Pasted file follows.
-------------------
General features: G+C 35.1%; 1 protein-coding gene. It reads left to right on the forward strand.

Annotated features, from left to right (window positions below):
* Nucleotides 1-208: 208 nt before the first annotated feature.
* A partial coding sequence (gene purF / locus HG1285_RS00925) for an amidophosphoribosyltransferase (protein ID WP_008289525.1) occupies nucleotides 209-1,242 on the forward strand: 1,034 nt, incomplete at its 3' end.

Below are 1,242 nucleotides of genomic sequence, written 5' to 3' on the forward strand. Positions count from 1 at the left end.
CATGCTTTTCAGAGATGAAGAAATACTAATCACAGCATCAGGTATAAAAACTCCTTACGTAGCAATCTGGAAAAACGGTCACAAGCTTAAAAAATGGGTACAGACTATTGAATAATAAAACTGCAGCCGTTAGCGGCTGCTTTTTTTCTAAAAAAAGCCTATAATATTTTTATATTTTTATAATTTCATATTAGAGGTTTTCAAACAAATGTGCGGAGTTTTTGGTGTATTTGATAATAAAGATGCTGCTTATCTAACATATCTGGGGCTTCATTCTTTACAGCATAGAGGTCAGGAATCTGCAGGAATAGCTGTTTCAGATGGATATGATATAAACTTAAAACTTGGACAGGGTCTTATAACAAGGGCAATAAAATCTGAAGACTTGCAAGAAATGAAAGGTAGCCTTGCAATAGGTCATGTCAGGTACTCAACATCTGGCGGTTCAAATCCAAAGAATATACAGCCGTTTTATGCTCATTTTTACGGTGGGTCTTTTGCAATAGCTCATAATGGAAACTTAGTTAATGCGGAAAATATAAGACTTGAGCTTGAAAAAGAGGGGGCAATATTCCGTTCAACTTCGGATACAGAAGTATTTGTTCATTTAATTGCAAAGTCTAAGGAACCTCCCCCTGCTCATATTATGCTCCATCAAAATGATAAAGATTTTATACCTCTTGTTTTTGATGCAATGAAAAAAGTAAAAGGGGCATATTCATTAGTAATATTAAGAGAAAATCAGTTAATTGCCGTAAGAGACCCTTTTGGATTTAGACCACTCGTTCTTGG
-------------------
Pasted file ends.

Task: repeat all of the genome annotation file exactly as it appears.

General features: G+C 35.1%; 1 protein-coding gene. It reads left to right on the forward strand.

Annotated features, from left to right (window positions below):
* Nucleotides 1-208: 208 nt before the first annotated feature.
* A partial coding sequence (gene purF / locus HG1285_RS00925) for an amidophosphoribosyltransferase (protein ID WP_008289525.1) occupies nucleotides 209-1,242 on the forward strand: 1,034 nt, incomplete at its 3' end.

Below are 1,242 nucleotides of genomic sequence, written 5' to 3' on the forward strand. Positions count from 1 at the left end.
CATGCTTTTCAGAGATGAAGAAATACTAATCACAGCATCAGGTATAAAAACTCCTTACGTAGCAATCTGGAAAAACGGTCACAAGCTTAAAAAATGGGTACAGACTATTGAATAATAAAACTGCAGCCGTTAGCGGCTGCTTTTTTTCTAAAAAAAGCCTATAATATTTTTATATTTTTATAATTTCATATTAGAGGTTTTCAAACAAATGTGCGGAGTTTTTGGTGTATTTGATAATAAAGATGCTGCTTATCTAACATATCTGGGGCTTCATTCTTTACAGCATAGAGGTCAGGAATCTGCAGGAATAGCTGTTTCAGATGGATATGATATAAACTTAAAACTTGGACAGGGTCTTATAACAAGGGCAATAAAATCTGAAGACTTGCAAGAAATGAAAGGTAGCCTTGCAATAGGTCATGTCAGGTACTCAACATCTGGCGGTTCAAATCCAAAGAATATACAGCCGTTTTATGCTCATTTTTACGGTGGGTCTTTTGCAATAGCTCATAATGGAAACTTAGTTAATGCGGAAAATATAAGACTTGAGCTTGAAAAAGAGGGGGCAATATTCCGTTCAACTTCGGATACAGAAGTATTTGTTCATTTAATTGCAAAGTCTAAGGAACCTCCCCCTGCTCATATTATGCTCCATCAAAATGATAAAGATTTTATACCTCTTGTTTTTGATGCAATGAAAAAAGTAAAAGGGGCATATTCATTAGTAATATTAAGAGAAAATCAGTTAATTGCCGTAAGAGACCCTTTTGGATTTAGACCACTCGTTCTTGG